The field is beautiful this morning, the kind of beauty that you can’t photograph, only feel. The sun is rising in a cloudless blue sky, and making brilliant every frosted blade of grass, every silvered twig. I walk slowly, listening to the polystyrene squeak of my boots, my nose burning from the coldness of the air.
It’s the funeral today of one of my neighbours, a private, sweet little lady who liked to see the children on their swings. Her house borders the cricket, and I walk past it every day, but I only ever went in to visit her once or twice, and I’m ashamed of that.
I know people will give me a ready excuse: that I’m too busy, a working mum, but that wasn’t the reason I didn’t knock on her door. The reason is a guilty, cowardly thing.
I’m frightened of being around very old people. I’m worried in case I don’t understand them, or they turn out to be mad and angry, or pass wind when they get up, or their false teeth fall out. All of those reasons are ridiculous, and say far more about my own po-faced insecurities than it does about anyone else. I’ve been both mad and angry, can fart like a drayhorse, and sometimes can’t keep even food in my mouth, so I imagine false teeth must be quite tricky.
This fear is absurd; a pursed-lipped mealy-hearted plip of a fear, and I know, rationally, that I can cope with any sort of conversation or behaviour. My clay feet only become apparent with elderly people outside of my immediate family. My own grandad is 92, and he still lives in his own house and looks after himself. He’s not at all mad. And I’m never frightened of him.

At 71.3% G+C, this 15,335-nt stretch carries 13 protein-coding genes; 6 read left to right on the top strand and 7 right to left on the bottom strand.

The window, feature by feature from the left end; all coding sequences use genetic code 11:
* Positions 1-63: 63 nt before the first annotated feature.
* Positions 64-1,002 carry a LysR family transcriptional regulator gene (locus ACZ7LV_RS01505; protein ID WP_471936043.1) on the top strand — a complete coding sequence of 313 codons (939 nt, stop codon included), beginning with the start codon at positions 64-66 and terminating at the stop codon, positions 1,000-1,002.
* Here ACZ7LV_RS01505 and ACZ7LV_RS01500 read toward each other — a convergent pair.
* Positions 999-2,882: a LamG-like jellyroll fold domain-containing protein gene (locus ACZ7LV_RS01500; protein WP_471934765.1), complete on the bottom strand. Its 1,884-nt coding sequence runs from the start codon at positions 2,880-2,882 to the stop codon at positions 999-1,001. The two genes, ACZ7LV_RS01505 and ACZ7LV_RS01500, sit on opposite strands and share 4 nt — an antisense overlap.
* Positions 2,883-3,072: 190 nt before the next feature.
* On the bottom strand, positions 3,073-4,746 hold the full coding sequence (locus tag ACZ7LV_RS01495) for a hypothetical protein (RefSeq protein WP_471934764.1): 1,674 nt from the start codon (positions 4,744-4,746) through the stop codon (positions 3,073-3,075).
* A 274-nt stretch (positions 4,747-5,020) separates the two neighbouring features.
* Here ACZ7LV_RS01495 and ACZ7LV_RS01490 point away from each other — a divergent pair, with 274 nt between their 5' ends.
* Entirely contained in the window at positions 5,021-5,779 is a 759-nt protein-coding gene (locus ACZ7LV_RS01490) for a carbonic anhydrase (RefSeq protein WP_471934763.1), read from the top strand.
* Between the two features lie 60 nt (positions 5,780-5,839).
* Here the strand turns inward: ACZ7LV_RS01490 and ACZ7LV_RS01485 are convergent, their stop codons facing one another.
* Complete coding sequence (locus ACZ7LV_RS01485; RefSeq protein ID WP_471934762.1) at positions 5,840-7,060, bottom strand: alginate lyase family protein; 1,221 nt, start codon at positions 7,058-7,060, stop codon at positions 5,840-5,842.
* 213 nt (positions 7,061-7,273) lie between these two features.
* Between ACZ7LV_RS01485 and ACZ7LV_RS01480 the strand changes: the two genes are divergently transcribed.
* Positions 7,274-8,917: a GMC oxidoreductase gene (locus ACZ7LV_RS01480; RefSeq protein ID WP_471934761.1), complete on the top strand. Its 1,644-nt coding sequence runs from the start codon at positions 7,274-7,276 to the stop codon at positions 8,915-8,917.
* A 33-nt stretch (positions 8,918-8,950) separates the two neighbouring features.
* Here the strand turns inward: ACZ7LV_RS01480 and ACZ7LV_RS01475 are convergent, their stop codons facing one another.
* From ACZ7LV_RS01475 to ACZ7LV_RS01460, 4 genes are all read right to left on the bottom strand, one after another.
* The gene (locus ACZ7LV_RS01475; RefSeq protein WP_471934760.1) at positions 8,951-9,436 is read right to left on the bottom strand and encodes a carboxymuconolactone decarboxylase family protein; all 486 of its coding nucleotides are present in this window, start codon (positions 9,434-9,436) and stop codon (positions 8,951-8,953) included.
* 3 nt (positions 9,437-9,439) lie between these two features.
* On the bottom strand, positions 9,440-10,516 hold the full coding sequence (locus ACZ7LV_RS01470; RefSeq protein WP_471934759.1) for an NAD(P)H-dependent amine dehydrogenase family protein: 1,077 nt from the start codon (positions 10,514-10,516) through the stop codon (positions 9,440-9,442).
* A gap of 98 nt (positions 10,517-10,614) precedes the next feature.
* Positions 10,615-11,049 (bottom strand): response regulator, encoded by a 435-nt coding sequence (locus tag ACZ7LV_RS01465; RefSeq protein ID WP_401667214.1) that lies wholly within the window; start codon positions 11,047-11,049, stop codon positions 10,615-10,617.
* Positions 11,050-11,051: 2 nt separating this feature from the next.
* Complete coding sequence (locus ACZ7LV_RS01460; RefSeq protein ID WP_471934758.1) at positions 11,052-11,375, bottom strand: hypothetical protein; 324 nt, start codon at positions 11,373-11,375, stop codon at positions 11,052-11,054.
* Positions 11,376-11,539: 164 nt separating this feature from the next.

But when I was little, my Nan (who was not all old – in her fifties) used to take brother and me with her to do Visiting. She would wash the farm mud off our faces and hands and put us in her blue Dolomite to drive around Warwickshire, seeing people. Not just relatives, but friends of my great-grandmother, strays and waifs, oddballs and people who lined their armchairs with newspaper. We would be presented to frightening old men with sticks and enormous shoes, and be kissed by tiny, bristly old ladies who gave us sticky lolly pops in crumpled paper bags. Sometimes people in the houses we visited would smell extremely strange, and Nan would agree with my brother and me, that people ‘weren’t quite right’, but that we must be kind, because people liked to see children’s faces.
I’ve reached the low wall of the pavilion now, and I press my finger into a frozen fairy-cushion of silvery moss. The ice melts instantly, and the cushion turns green. I press my finger against my cheek, to test the coldness.
It’s fine for me to be afraid, but it’s really not okay for that fear to make me a coward. I take a deep, cold-air breath, tip my face to the pale winter sun. This morning, I’ve seen and understood something of myself that I can’t ever pretend I hadn’t. I am frightened of old people because of what they are, what they were. Once as strong-armed, straight-backed, as shrill-voiced and energetic, as I am now. I will be like them one day, and it’s that thought that frightens me, not the people themselves.
I press my finger to another cushion of moss, then another, another.
I think of Nan, and her Visiting, and wonder how to start.